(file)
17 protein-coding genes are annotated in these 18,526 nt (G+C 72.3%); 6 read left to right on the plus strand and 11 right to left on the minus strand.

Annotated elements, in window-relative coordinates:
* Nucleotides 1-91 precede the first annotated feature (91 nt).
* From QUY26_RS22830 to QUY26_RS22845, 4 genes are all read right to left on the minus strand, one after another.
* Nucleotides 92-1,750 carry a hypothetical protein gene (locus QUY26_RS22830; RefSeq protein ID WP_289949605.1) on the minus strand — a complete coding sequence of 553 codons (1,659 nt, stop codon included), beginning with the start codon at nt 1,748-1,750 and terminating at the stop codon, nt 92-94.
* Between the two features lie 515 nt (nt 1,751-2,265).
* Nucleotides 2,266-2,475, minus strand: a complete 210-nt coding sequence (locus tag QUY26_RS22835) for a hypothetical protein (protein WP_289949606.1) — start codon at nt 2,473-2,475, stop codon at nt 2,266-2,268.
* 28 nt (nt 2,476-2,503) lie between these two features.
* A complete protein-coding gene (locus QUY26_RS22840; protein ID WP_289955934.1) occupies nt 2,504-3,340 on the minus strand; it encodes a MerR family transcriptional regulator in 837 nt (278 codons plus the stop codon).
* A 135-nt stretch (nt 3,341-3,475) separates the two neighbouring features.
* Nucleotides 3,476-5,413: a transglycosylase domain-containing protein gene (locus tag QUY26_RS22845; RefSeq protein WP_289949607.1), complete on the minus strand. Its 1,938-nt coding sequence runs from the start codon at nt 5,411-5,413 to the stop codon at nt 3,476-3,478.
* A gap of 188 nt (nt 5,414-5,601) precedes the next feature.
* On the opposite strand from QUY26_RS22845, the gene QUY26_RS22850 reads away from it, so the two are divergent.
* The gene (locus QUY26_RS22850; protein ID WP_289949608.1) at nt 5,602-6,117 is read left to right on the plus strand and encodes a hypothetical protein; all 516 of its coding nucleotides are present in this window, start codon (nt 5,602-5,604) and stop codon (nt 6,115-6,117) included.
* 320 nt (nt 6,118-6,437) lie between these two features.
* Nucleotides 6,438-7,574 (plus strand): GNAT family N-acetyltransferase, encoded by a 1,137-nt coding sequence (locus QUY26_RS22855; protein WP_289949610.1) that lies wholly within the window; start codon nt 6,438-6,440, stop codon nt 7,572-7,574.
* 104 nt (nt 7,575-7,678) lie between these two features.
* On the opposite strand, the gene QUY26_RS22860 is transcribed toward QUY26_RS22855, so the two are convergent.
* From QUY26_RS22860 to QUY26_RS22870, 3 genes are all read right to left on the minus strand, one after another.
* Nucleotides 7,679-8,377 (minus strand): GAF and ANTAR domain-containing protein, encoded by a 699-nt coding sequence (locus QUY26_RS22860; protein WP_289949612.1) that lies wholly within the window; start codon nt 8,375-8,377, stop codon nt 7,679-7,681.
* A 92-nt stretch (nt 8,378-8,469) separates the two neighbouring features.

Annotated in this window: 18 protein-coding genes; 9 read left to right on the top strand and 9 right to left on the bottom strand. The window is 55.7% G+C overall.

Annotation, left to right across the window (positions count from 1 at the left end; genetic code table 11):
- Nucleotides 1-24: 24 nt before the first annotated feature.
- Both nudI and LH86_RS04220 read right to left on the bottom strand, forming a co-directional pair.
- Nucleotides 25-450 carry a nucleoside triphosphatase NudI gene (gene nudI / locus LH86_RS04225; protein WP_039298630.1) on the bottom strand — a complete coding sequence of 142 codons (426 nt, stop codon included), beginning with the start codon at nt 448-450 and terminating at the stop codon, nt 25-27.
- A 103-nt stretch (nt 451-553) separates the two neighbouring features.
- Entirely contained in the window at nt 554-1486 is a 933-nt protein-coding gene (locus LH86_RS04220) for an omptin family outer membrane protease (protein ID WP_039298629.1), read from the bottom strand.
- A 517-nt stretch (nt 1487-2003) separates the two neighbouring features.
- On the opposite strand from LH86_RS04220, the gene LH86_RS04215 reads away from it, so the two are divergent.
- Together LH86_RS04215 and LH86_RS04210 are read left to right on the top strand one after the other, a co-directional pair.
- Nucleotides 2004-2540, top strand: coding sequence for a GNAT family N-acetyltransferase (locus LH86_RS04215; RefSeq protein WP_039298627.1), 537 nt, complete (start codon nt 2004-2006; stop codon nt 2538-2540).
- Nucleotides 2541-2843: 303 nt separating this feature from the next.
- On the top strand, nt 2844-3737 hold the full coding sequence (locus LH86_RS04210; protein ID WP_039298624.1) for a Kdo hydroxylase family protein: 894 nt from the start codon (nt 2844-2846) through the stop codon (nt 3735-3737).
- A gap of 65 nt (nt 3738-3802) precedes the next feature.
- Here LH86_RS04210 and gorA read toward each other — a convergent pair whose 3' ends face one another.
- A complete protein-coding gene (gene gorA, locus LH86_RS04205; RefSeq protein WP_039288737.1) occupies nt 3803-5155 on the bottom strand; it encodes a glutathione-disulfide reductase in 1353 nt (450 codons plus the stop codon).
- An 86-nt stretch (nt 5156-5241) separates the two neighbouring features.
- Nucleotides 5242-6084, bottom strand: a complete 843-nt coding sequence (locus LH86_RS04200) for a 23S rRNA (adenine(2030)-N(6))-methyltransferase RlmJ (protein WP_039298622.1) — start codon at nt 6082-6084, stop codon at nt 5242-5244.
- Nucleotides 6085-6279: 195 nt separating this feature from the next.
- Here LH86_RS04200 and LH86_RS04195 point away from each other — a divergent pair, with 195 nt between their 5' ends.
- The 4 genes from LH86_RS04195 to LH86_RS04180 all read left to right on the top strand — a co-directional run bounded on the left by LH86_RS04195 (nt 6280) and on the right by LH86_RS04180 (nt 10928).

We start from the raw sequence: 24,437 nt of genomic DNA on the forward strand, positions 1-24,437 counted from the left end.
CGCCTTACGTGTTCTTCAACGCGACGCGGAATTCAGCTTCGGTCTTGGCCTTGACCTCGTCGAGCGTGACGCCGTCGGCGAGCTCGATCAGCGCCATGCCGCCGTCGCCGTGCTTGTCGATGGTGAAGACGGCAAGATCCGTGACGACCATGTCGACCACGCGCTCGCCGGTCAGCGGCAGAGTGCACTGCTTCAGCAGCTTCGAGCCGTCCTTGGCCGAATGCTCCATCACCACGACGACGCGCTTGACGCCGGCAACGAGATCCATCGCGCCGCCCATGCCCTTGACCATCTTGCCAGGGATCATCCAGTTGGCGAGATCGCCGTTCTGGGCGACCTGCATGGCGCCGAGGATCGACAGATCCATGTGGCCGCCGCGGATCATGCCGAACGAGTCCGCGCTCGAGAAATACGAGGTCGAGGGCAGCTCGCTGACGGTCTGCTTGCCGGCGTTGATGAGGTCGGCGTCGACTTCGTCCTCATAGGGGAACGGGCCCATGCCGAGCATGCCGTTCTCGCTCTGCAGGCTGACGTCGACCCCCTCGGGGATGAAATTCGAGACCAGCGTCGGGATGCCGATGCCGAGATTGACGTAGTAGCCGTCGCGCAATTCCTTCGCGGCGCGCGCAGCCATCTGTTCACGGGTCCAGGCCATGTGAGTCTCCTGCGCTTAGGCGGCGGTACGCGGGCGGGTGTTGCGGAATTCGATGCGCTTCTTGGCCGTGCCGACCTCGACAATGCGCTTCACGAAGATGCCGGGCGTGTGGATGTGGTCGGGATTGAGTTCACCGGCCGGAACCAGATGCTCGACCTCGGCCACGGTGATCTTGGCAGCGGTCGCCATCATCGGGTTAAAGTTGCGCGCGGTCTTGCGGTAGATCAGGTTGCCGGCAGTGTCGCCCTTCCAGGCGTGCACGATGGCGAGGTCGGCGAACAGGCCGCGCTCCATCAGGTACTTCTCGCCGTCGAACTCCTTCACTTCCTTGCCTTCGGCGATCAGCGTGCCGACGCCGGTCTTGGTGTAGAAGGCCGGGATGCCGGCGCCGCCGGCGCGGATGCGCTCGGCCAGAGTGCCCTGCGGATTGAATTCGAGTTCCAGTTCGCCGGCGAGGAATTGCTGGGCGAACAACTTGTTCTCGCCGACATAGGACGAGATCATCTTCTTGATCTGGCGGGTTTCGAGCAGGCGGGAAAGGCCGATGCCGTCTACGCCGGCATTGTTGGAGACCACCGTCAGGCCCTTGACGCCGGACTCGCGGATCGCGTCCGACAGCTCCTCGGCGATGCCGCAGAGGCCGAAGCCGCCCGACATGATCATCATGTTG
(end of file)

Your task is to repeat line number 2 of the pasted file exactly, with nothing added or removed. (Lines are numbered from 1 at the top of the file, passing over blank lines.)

Annotated elements, in window-relative coordinates: